Story by LaTasha Hewitt
Allegheny East Conference's Baltimore Junior Academy (BJA) recently received two separate grants from the Maryland State Department of Education Nonpublic Aging Schools Program. The grants, totaling $38,000, will be used to improve the technology infrastructure of the school, allowing teachers and scholars greater access to the use of technology as a resource to support mastery of the curriculum
The upgrades will include replacing existing data wiring with Category 7 cables and installation of a firewall and secured wireless access points. In addition, funds will also allow BJA to undertake a comprehensive upgrade of its security system. Cameras will be added throughout the campus (inside and outside), as well as a point-of-entry video intercom system.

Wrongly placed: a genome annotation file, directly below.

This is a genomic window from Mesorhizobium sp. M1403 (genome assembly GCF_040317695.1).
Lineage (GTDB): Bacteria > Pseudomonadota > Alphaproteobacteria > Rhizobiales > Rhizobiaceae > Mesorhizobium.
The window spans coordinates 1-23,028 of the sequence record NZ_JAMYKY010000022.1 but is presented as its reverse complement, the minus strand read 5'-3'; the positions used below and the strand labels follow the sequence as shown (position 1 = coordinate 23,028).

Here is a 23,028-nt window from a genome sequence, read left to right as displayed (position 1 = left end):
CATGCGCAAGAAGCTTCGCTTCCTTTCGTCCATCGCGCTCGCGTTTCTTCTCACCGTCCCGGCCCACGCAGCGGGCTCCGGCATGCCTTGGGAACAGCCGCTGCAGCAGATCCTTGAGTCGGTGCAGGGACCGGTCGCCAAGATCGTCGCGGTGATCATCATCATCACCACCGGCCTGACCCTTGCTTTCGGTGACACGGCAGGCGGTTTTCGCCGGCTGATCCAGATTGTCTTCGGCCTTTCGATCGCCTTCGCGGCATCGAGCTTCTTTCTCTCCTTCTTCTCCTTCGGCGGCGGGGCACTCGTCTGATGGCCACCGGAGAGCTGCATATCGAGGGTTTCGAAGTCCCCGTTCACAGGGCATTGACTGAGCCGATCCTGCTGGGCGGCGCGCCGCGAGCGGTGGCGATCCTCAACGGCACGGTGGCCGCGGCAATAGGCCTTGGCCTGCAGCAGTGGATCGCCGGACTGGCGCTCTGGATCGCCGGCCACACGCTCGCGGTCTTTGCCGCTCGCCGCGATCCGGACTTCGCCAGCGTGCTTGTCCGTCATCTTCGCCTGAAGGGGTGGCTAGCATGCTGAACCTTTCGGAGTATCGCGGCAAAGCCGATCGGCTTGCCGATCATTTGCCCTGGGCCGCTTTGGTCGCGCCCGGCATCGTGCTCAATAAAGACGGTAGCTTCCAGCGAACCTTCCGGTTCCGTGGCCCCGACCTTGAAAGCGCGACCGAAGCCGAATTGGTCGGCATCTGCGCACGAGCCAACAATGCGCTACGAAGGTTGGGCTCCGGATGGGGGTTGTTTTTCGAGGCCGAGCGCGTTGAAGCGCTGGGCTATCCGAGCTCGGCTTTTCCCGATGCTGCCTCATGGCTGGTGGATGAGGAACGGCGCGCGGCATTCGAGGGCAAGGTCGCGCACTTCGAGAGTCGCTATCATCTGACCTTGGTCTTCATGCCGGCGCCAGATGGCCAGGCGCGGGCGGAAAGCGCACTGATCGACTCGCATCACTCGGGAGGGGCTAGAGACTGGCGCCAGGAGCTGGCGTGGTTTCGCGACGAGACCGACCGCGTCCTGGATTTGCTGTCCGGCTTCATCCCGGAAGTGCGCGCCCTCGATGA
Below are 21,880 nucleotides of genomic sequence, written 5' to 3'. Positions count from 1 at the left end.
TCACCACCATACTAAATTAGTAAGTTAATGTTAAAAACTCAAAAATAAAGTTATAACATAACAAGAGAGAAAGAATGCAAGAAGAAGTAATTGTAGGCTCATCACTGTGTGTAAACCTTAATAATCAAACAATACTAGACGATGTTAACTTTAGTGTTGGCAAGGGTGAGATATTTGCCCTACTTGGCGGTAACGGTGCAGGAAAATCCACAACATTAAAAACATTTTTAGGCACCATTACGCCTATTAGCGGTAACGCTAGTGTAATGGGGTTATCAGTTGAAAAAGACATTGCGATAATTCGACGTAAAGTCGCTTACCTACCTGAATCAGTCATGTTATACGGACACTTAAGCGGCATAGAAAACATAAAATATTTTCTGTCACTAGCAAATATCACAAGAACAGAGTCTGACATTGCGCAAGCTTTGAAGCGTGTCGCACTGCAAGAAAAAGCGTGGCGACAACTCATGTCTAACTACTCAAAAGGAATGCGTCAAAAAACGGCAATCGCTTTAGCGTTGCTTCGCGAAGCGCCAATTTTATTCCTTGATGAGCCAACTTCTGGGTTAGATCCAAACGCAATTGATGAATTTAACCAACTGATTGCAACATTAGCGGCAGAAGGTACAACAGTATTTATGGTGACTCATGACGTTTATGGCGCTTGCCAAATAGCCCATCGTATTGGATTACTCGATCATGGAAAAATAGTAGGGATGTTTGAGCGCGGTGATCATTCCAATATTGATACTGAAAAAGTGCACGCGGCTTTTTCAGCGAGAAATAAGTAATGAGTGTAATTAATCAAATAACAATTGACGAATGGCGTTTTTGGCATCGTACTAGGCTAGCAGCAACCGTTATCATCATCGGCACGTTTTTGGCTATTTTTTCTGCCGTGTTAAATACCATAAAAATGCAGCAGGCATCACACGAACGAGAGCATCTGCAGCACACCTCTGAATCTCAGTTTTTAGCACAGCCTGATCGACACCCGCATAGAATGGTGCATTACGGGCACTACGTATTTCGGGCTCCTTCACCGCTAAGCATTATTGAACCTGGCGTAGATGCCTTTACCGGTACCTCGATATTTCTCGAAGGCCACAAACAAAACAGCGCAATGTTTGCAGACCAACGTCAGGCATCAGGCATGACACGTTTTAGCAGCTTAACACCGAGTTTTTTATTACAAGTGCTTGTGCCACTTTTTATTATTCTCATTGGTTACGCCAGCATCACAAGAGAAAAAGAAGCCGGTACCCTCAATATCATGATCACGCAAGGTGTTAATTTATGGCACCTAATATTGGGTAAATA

“Our scholars not only deserve to have access to the most appropriate technological resources that our teachers can leverage to support their growth, but be supported by a safe environment that is able to mitigate potential risk to person and property,” says David Turner, principal.
Additionally, BJA has received $120,000 for the fifth year to provide a six-week summer program at the academy, sponsored by the Children’s Defense Fund Freedom School in Washington, D.C. With the ongoing support of the Bainum Family Foundation in Bethesda, Md., the academy continues to be able to serve the Park Heights, Md., and surrounding communities by ensuring that scholars in K–8 grades have a safe space for the summer. The foundation has allowed BJA to serve 100 scholars yearly, with no cost to families, exposing them to the Freedom School’s model. Furthermore, the academy was able to employ 10 to 12 university students who serve as servant leader interns, supporting our scholars in the classroom and on field trips. BJA was one of 183 Freedom School sites in 2018 with 11,830 total scholars served.